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FISH AND WILDLIFE DIRECTOR OVERRULES HIS OWN SCIENTIFIC PANEL

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Washington, DC — In deciding the first appeal brought under the Data Quality Act, the Director of the U.S. Fish and Wildlife Service reversed findings by a scientific panel he convened, leaving in place a ruling that allows hunters to shoot rare trumpeter swans. Enacted in 2000, the Data Quality Act requires federal agencies to use only information meeting the highest standards of “quality, objectivity, utility and integrity.”

In a letter dated March 26, 2004, FWS Director Steve Williams rejected a complaint filed by Public Employees for Environmental Responsibility (PEER) that the Service illegally relied on false information when it denied trumpeter swans legal protection last year. Nonetheless, Williams ordered the agency’s work to undergo a “peer review process.”

“Mr. Williams ruled the data wasn’t broken but that he will fix it right away,” commented PEER Executive Director Jeff Ruch, noting that FWS has not released a copy of its scientific advisory panel’s findings to PEER. “This is yet another instance of politics trumping science under the Bush Administration, in this case to the detriment of the trumpeter.”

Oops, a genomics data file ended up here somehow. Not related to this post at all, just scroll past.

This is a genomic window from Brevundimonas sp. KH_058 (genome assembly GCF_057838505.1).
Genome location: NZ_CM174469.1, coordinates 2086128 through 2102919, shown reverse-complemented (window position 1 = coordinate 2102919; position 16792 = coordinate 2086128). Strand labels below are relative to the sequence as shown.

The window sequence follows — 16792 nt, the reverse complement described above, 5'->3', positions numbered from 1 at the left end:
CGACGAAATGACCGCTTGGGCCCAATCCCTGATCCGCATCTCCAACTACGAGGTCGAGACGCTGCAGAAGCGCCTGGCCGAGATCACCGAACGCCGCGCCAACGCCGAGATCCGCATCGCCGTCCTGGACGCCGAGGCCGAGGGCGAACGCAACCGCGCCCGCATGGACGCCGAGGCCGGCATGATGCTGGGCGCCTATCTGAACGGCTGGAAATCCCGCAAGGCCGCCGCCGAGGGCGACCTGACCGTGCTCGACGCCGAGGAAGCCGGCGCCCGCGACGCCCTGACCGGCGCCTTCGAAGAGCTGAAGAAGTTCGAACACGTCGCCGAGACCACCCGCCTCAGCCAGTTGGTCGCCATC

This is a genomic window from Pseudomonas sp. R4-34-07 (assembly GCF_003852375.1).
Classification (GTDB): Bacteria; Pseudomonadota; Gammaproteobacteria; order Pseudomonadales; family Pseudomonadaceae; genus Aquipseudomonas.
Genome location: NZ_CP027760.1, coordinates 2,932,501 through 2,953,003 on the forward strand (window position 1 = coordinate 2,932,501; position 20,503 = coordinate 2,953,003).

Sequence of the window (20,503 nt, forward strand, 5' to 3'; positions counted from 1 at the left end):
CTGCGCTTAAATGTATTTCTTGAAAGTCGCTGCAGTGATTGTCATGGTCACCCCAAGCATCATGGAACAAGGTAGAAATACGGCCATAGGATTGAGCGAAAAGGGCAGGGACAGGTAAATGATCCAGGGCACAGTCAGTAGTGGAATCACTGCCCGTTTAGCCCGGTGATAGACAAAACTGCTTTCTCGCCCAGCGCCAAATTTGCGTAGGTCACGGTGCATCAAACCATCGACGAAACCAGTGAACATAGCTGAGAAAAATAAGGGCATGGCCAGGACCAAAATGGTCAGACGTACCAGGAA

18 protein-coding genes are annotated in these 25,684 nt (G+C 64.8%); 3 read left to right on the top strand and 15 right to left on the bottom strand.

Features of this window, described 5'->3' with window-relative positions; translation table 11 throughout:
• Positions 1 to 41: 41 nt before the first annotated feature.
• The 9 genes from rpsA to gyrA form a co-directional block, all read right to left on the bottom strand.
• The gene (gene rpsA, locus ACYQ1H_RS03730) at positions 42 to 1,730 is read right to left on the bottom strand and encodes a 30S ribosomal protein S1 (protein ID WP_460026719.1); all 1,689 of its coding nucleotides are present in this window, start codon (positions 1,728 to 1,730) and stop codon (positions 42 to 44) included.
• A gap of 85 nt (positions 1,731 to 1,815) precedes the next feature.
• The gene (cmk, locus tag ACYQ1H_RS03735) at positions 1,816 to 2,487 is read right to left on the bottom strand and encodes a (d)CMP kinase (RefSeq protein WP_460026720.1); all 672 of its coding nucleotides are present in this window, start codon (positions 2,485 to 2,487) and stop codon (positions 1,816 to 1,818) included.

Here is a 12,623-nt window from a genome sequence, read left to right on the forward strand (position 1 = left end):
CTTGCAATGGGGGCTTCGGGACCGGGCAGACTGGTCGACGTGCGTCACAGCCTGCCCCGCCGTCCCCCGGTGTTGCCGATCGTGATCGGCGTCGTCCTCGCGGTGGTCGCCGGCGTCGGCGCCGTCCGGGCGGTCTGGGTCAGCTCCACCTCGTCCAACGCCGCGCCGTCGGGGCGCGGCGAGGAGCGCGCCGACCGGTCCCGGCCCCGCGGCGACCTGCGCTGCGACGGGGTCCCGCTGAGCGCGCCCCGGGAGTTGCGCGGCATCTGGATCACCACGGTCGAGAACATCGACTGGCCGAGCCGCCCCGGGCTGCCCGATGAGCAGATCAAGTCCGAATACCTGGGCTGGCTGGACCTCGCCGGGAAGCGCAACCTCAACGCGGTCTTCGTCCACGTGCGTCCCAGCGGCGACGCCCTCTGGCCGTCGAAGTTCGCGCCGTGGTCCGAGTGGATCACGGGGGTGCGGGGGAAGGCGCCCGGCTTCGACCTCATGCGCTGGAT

PEER’s complaint alleges that the Service violated the Data Quality Act when it determined that Rocky Mountain trumpeter swans do not constitute a distinct population segment, thereby blocking an effort to protect the rare swans under the Endangered Species Act from hunts in Utah, a state squarely in the birds’ migratory flyway. PEER contends that FWS relied on an in-house report that was not peer-reviewed. The Service also ignored peer-reviewed work that contradicted their study, and misinterpreted the one peer-reviewed study they used.

According to FWS staff, the report of the scientific advisory panel the agency convened has been on Director Williams’ desk since late last year. This same staff person said that Williams put a lot of thought into his response but, in his one-page letter, Williams did not explain his reasons.

“The purpose of the Data Quality Act is to enhance the transparency of science used in the regulatory process but Director Williams has managed to make his agency’s scientific process even more opaque,” commented Ruch, whose organization already has one Data Quality Act lawsuit pending against the Army Corps of Engineers. “Director Williams should explain why he overruled his agency’s top scientists.”

At the time the decision was made, PEER released a white paper written by Service employees, titled Swan Dive: Trumpeter Swan Restoration Trumped by Politics, detailing how the agency contorted its biology in order to authorize swan hunters in Utah to shoot trumpeters, which had previously been protected.

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See FWS Director’s one page rejection of PEER’s Data Quality Act appeal

Read PEER’s Data Quality Act complaint